Malindi has become known for its large Italian population and the town has a number of excellent boutiques and delicatessens and places to eat. The narrow streets of the old town provide good shopping for colourful fabrics, Swahili antiques and traditional furniture, while more trendy boutiques and galleries along with cafes and supermarkets are to be found along Lamu Road. There is also a large tourist market for crafts and souvenirs. Favourite and recommended restaurants include The Old Man and the Sea, The Baby Marrow, La Rosada and The Osteria.

Often used as a trading post and port city for foreign powers, Malindi has a long and eventful history. In 1414, the town was visited by the fleet of the Chinese explorer Zheng He – Malindi’s ruler responded by sending back an envoy with a giraffe as a gift for the Chinese Emperor.

Malindi - Vasco da Gama Pillar

Also given a warm reception was Portuguese explorer Vasco da Gama who came to Malindi in 1498 to sign a trade agreement and to hire a guide for his voyage to India – he erected a large coral pillar on the seafront which stands to this day. In 1499 the Portuguese established a trading post in Malindi and the town remained the centre of Portuguese activity in East Africa until 1593 when they moved their main base to Mombasa.

Malindi - Gede Ruins

To the south of Malindi the Gedi Ruins are the ancient remains of a substantial Swahili Arab town dating from the 12th Century. Once a thriving and well-planned community of at least 2500 people, with a magnificent palace, several mosques and many large stone houses, the people of Gedi grew rich on trade with India, China and Europe, but the town was mysteriously abandoned in the 17th Century. Malindi also went into decline in the 17th and 18th Centuries, but the town began to prosper again in the 19th Century as a centre of the slave trade under Sultan Majid of Zanzibar.

Hell's Gate National Park Naivasha

Just north of Malindi and a few miles inland close to the village of Marafa is the picturesque ‘Hell’s Kitchen’ – Malindi’s answer to The Grand Canyon – a dramatic series of rock formations and gorges. The 4,300-hectare Arabuko-Sokoke Forest Reserve is situated to the South West of the town and is the largest single block of indigenous coastal forest remaining in East Africa – it forms the centrepiece of a world-renowned habitat for rare and endangered mammals and birds.

Malindi - Arabuko Sokoke Forest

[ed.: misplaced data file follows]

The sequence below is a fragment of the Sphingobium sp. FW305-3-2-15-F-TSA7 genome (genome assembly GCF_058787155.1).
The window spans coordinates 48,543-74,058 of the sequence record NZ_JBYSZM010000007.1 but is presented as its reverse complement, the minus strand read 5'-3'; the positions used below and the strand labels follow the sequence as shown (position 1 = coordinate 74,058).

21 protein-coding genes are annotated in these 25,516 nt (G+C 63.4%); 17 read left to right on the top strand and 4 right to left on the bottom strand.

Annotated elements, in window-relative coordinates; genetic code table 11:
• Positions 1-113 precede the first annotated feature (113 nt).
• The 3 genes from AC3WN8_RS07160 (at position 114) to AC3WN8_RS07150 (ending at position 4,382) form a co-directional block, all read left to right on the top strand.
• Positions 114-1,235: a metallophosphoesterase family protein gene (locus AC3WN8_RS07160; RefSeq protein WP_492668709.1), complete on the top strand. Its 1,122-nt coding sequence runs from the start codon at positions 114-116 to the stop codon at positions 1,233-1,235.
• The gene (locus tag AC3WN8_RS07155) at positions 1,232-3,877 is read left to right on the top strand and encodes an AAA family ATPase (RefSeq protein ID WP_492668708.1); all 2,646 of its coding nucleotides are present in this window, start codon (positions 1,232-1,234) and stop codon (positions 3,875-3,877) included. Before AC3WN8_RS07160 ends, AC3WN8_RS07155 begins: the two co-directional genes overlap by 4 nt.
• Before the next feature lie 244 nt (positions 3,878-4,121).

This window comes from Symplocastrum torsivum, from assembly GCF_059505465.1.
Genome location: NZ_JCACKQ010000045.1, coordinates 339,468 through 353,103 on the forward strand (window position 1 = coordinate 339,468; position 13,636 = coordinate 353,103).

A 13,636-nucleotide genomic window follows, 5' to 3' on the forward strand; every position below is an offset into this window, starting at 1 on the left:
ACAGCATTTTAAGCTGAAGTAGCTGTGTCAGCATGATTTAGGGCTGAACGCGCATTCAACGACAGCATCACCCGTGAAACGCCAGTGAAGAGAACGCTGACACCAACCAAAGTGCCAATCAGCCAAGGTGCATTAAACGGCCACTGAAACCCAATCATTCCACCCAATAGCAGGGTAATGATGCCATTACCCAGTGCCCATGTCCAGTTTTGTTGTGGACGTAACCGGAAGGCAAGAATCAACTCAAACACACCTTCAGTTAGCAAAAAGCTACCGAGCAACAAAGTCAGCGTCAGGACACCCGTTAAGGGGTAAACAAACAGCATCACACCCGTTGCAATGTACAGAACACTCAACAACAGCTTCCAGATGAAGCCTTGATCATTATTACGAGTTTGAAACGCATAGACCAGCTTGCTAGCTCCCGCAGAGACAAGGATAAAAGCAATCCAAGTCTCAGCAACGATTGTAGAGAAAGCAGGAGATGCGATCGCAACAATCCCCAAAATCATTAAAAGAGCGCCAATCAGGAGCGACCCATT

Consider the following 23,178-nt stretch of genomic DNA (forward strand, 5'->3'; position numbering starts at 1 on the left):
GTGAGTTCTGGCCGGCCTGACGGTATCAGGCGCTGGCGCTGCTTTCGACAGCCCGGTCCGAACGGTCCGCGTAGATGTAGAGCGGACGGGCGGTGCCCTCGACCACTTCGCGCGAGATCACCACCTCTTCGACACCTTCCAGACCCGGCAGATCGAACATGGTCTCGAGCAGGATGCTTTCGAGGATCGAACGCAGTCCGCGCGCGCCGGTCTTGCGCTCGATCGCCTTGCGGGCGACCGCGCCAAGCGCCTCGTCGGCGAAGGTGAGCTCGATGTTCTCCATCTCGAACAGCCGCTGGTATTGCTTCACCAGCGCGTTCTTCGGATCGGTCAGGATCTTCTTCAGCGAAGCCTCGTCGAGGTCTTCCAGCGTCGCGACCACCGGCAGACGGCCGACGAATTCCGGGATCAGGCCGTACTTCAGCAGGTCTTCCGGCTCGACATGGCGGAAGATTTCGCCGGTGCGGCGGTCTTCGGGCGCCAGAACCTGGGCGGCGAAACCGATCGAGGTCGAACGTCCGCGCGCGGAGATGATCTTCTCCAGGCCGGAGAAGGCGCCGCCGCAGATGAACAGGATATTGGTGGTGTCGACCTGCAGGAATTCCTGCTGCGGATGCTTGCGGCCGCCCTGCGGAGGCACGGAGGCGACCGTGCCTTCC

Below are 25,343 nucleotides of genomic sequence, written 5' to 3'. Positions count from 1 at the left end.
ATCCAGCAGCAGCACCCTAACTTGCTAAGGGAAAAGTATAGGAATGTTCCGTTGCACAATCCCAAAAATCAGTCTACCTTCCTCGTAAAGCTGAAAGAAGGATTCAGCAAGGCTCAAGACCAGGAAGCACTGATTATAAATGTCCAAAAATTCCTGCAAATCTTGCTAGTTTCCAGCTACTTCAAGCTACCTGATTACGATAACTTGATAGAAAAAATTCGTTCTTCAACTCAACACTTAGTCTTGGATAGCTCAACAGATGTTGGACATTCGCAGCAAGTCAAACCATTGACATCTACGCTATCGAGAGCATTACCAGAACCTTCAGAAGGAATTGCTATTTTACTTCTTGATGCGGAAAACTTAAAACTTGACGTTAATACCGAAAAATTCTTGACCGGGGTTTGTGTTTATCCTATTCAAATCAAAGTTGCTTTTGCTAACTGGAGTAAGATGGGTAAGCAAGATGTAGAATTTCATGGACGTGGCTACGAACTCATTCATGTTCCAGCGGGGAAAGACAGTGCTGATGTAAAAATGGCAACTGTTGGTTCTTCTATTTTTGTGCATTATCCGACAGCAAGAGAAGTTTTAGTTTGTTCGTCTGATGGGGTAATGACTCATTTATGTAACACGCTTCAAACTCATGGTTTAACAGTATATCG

By Air

The Oaseas is around 25 minutes by taxi from Malindi airport – it can be accessed by 2-wheel drive car.  Malindi airport has several scheduled flights each day to and from Nairobi. Some flights also arrive or depart via Mombasa or Lamu.

Airlines serving Malindi and Nairobi include –

By Road

Malindi is situated on the main B8 coastal highway and the driving time from Mombasa should be less than two hours. Driving time from Nairobi is around nine hours via Mombasa.

Driving to and from Nairobi, it is also possible to bypass Mombasa and to travel through Tsavo East National Park on the picturesque C103 Road which follows the route of the Galana River, or from Mariakani on Mombasa road to Kilifi on the new C107.

“My friends and I had the most wonderful time at The Oaseas – the house is stunning and has a great feel to it – it was pure luxury and we were totally pampered by the attentive and exceptionally friendly staff – great cuisine and beautiful long walks along one of Kenya’s most unspoilt beaches. We can’t wait to go back.”

Dee, Nairobi

“Kenya was a delightful surprise – most of all staying in your house in Malindi – it is of a charming sophisticated simplicity in the décor and subtle details. My friends and I were rewarded, as if on demand, with a full moon reflecting in the courtyard swimming pool. It was really very special to be on such an unspoilt beach with beautiful sunsets. Please thank your very friendly and helpful staff.”

Leo

Standard rental rate – Ksh 37,500 per night

Minimum stay – 2 nights

Christmas & New Year – Ksh 70,000 per night

Minimum stay – 7 nights

Minimum stay if including both Christmas & New Year – 10 nights.

All rentals are on a ‘self-catering’ basis including the services of chef and staff – guests should bring their own food and drink

Shopping service available at additional cost – please contact us for further information

Airport transfers available at additional cost – please contact us further information

Check in – 2pm, Check out – 10 am

The owners require all adult guests to sign an indemnity / disclaimer form on arrival

Please contact us to make a booking

Please familiarise yourself with all our terms & conditions when making a booking